It was at this point that the City of Naperville’s attempted ‘cover up’ was exposed and legal representation for the resident solidified. It is outrageous and dispicable for city officials to think that this paragraph qualifies as a clear announcement that residents had been charged for services not rendered.

The dirty deed of charging residents for a service not rendered could have been considered a mistake under the umbrella of incompetence, but to not clearly announce it to residents and businesses via the city website, or a billboard, or during a council meeting, or in a letter or email, or through the local newspaper (Naperville Sun), or the local government TV channel is shameful by Naperville city officials.

President Nixon was forced to resign, not because of the Watergate break-in, but because of the cover up. Bill Clinton was impeached not because of the affair with Monica Lewinsky, but because of the cover up. Blagoivich is in the slammer because of the cover up. It’s not the deed, it’s the cover up that makes a bad situation toxic.

Nine members on the city council, a city manager, a legal department, a department head, and not one person recognized the problem and had the courage to do the right thing, and make a clear announcement to remedy the injustice. Absolutely shameful.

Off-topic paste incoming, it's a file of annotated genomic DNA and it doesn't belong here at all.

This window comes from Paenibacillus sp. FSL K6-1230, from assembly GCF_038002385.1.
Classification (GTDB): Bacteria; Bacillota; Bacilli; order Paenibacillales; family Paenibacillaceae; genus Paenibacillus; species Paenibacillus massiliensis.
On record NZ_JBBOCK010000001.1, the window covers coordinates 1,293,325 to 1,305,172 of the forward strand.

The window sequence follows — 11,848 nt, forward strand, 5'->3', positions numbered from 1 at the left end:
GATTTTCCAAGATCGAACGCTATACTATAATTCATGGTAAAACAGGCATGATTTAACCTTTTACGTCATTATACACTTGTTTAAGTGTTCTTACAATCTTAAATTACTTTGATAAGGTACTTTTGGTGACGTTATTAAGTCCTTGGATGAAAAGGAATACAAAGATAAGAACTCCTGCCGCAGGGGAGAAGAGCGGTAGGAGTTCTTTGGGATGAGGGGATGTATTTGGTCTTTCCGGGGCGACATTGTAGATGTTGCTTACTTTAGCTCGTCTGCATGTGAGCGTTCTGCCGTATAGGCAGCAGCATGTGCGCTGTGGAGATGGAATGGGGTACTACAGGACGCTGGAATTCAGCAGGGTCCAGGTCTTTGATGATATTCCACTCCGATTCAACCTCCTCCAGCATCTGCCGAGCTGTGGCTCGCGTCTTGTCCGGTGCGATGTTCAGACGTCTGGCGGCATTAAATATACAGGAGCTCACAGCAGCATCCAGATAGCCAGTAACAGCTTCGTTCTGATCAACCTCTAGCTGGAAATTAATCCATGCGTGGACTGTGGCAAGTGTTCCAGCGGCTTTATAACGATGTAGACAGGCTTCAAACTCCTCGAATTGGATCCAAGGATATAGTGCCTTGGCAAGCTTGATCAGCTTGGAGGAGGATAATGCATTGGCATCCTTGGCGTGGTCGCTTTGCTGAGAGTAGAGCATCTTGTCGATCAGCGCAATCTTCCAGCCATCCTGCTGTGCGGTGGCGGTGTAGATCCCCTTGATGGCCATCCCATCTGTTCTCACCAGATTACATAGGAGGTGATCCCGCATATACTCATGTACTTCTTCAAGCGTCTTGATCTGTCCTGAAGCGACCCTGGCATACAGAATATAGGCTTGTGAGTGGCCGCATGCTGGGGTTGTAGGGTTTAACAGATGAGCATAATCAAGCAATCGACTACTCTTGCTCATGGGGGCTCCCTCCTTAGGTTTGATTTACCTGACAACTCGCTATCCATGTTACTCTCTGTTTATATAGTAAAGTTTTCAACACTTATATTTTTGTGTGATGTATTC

Is it any wonder why the residents of the Naperville Township are leery about entering into a relationship with Naperville city officials.

Nine members on the Naperville city council who briefly considered and discussed an ordinance to raise trash pick up fees by 617%, voted ‘yes’ to do it, then adjourned to Peanuts in downtown Naperville to pound down a few brews, but not one of them considered the ramifications of what they are voting on. Shameful indeed.

May 122016
 

Bees are becoming fewer and fewer in numbers, and it appears that Naperville council members Paul Hinterlong and Becky Anderson want to speed the process. All it took was one email from a resident to councilwoman Anderson. Watch and listen as Anderson begins to stir the cauldron:

OK, so there are seven beehives on a resident’s property. Is it possible that the bee-hive resident has been there longer than the bee-hive complainer? And what about the size of the beehives. Seven beehives the size of a golf ball, would be less threatening than one beehive the size of a Volkswagen Beetle.

Watch and listen as councilman Hinterlong enters the tag-team push for more possible regulation.